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Thursday, February 29, 2024

Saving currency mode: How to protect your money in case of banking system collapse

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The Caspian Times is a platform that showcases stories and perspectives from across Eurasia. We aim to inform, inspire and empower our readers with high-quality journalism that covers the diverse and dynamic region.

The recent collapse of Silicon Valley Bank (SVB) and Signature Bank has shaken the confidence of many depositors and investors in the US banking system. The two banks failed due to a combination of factors, including faltering tech stocks, interest rate hikes by the Federal Reserve, and massive withdrawals by customers who needed cash amid a decline in venture capital funding.

The government has taken extraordinary steps to prevent a systemic crisis, such as guaranteeing all deposits at both banks regardless of size, providing emergency loans to eligible banks and financial institutions, and launching investigations into the causes and consequences of the failures. President Joe Biden has assured that the US banking system is “safe” and that no taxpayer money will be used to bail out SVB or Signature Bank.

However, some experts and consumers are still worried about the possibility of more bank collapses or an economic downturn. They are looking for ways to protect their money and assets in case of a worst-case scenario. Here are some tips on how to keep your money safe when SHTF:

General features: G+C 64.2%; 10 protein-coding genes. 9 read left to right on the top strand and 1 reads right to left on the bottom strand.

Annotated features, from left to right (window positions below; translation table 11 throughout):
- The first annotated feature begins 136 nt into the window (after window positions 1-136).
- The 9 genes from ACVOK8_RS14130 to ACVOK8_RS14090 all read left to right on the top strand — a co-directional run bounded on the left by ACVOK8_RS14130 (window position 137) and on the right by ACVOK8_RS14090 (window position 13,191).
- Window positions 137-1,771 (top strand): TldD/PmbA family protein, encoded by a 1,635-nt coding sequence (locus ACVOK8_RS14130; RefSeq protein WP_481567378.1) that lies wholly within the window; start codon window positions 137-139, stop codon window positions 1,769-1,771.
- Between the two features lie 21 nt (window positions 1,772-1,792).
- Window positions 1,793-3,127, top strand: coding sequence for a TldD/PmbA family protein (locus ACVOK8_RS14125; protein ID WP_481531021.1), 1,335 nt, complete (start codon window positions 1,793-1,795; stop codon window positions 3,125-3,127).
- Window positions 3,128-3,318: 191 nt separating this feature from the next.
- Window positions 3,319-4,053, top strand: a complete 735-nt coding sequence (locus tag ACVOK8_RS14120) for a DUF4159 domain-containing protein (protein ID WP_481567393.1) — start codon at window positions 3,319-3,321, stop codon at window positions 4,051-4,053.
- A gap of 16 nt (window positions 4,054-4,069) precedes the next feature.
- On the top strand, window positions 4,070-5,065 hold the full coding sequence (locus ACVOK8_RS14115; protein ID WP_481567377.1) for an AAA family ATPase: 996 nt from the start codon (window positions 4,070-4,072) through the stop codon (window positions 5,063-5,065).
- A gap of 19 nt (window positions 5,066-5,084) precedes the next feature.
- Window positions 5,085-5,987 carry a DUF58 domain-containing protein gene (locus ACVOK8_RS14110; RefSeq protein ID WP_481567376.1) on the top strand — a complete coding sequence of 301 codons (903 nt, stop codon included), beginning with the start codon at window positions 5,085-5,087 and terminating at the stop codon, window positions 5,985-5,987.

Diversify your portfolio: Don’t put all your eggs in one basket. Invest your money in different assets that have different risks and returns, such as stocks, bonds, real estate, gold, cryptocurrencies, etc. This way, you can reduce your exposure to any single market or sector that may crash or underperform.

Keep some cash on hand: Cash is king when there is a liquidity crunch or a bank run. Having some cash on hand can help you pay for essential expenses or emergencies without relying on ATMs or credit cards that may not work or charge high fees. However, don’t keep too much cash at home as it may lose value due to inflation or theft.

Use FDIC-insured accounts: The Federal Deposit Insurance Corporation (FDIC) insures up to $250,000 per depositor per bank in case of a bank failure. This means that if your bank goes under, you will get your money back up to that limit. However, this does not apply to non-bank financial institutions such as brokerage firms or mutual funds. Therefore, make sure you know where your money is held and whether it is covered by FDIC insurance.

Stay informed and vigilant: The best way to protect your money is to stay informed about what is happening in the economy and the financial markets. Monitor your accounts regularly and check for any suspicious activity or charges. Be wary of scams or frauds that may try to take advantage of your fear or confusion. Seek professional advice if you have any questions or concerns about your financial situation.

Saving currency mode is not a foolproof strategy for avoiding losses or risks during an economic collapse. However, it can help you minimize the impact and prepare for recovery.

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